In December 2017, the Food and Drug Administration (FDA) announced its intention to regulate certain AI clinical decision-support tools as “medical devices.”10 More than 40 AI medical devices have already been cleared by the FDA.11 However, AI-based tools that allow “for the provider to independently review the basis for the recommendations are excluded from the FDA’s regulation.”12 In short, not all AI-based tools will receive FDA review.
New AI innovations promise real help in the face of clinical uncertainty. At the same time, health care organizations must grapple with potential downsides.
For example, when IBM’s Watson for Oncology had its treatment recommendations for cancer patients reviewed, medical specialists and patients identified “multiple examples of unsafe and incorrect treatment recommendations.”13 With respect to AI tools that develop risk scores based on personal information, commentators have raised concerns over the potential use of inaccurate or outdated personal data, such as outdated addresses or employment information.
Ethicists are also concerned because AI-tools analyze data reflecting the status quo and may unwittingly reinforce status quo inequities. In 2019, Science published a study reviewing Optum’s AI tool for determining which hospital patients should be referred into personalized care programs. The tool assigned risk scores to patients, with higher risk scores qualifying patients for additional care. The authors concluded:
At a given risk score, Black patients are considerably sicker than White patients, as evidenced by signs of uncontrolled illnesses. Remedying this disparity would increase the percentage of Black patients receiving additional help from 17.7 to 46.5%.
The bias arises because the algorithm predicts health care costs rather than illness, but unequal access to care means that we spend less money caring for Black patients than for White patients. Thus, despite health care cost appearing to be an effective proxy for health by some measures of predictive accuracy, large racial biases arise.14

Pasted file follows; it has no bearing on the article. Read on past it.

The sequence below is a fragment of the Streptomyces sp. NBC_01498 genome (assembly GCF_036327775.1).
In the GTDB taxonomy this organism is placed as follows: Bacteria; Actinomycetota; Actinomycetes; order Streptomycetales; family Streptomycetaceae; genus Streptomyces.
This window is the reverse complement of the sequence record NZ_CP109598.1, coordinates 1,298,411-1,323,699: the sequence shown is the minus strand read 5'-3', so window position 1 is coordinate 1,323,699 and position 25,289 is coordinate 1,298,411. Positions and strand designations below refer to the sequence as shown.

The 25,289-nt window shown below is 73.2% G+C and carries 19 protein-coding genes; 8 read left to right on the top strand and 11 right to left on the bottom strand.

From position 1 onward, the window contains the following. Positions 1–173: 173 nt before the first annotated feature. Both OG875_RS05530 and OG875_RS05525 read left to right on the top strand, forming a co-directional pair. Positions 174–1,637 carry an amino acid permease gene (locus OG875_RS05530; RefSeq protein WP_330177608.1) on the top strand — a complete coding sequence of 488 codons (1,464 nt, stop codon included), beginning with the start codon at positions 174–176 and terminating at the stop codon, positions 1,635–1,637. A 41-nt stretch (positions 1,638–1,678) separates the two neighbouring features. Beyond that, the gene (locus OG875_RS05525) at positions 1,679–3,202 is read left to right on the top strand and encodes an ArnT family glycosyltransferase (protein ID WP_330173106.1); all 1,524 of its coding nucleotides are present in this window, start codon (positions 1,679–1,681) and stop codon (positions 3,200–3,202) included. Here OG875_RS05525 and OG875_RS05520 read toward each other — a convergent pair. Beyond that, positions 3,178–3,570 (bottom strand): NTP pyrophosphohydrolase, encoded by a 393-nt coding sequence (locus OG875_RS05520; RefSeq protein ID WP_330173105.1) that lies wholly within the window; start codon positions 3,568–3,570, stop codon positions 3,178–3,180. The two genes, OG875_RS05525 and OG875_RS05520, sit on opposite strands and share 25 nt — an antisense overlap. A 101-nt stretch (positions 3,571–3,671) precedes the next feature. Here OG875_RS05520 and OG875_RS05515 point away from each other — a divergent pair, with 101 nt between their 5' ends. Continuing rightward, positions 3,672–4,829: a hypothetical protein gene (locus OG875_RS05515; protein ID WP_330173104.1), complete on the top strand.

To Optum’s credit, it collaborated with the researchers behind this study, made changes to their algorithm, and substantially reduced bias in the tool’s risk scoring.15
AI Tools and Risk
Once an AI tool is approved by the FDA or deemed not a medical device, the question becomes whether health care organizations are willing to take the practical and legal risks – and whether they accept the price tag. Customers may include providers, payors, and data aggregators. The legal implications vary for each.
Providers may deploy AI tools as part of their preventive health services and to maximize value-based payment incentives. Providing informed consent and avoiding medical malpractice will be principal considerations. For AI tools that are self-teaching and “black box,” the inner workings underlying the tool’s treatment recommendation will not be readily available. Providers may prefer tools with greater transparency, so physicians are in the best position to answer patient questions about the tool’s recommendation.
At the same time, Wisconsin’s informed consent law, Wis. Stat. section 448.30, may provide some leeway, because it does not compel technocratic disclosures: “The physician's duty to inform the patient under this section does not require disclosure of … detailed technical information that in all probability a patient would not understand.”